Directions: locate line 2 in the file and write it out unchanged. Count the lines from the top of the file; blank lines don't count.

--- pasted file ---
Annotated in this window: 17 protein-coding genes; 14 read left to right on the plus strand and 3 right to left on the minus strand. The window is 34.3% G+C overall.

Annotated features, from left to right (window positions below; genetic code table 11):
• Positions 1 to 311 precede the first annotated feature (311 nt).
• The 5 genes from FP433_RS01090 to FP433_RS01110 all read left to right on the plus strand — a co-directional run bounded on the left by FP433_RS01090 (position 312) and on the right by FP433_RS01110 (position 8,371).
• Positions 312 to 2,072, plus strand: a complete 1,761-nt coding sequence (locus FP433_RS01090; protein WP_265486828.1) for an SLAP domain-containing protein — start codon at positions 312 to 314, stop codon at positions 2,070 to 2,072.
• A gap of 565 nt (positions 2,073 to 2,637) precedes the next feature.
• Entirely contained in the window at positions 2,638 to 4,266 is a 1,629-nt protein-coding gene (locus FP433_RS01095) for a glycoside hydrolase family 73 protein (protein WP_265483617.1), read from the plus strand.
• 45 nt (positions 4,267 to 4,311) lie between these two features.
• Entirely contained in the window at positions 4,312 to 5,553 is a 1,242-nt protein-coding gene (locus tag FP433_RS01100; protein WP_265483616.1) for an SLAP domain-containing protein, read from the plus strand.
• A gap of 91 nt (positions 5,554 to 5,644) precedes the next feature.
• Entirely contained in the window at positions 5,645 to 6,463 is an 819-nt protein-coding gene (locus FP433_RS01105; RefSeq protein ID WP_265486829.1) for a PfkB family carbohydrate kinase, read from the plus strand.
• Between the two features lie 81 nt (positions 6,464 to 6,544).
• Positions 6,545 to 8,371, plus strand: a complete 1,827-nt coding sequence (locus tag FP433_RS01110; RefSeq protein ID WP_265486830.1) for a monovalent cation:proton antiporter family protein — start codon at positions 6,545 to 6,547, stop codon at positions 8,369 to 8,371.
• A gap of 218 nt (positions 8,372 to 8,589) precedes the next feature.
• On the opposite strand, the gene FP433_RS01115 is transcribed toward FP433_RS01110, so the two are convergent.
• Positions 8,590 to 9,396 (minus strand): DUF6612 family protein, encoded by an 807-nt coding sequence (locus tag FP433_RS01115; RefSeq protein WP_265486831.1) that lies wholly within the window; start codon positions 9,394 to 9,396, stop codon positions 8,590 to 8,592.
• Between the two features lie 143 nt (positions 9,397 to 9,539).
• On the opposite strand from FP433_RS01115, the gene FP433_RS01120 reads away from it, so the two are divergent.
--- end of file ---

Annotated features, from left to right (window positions below; genetic code table 11):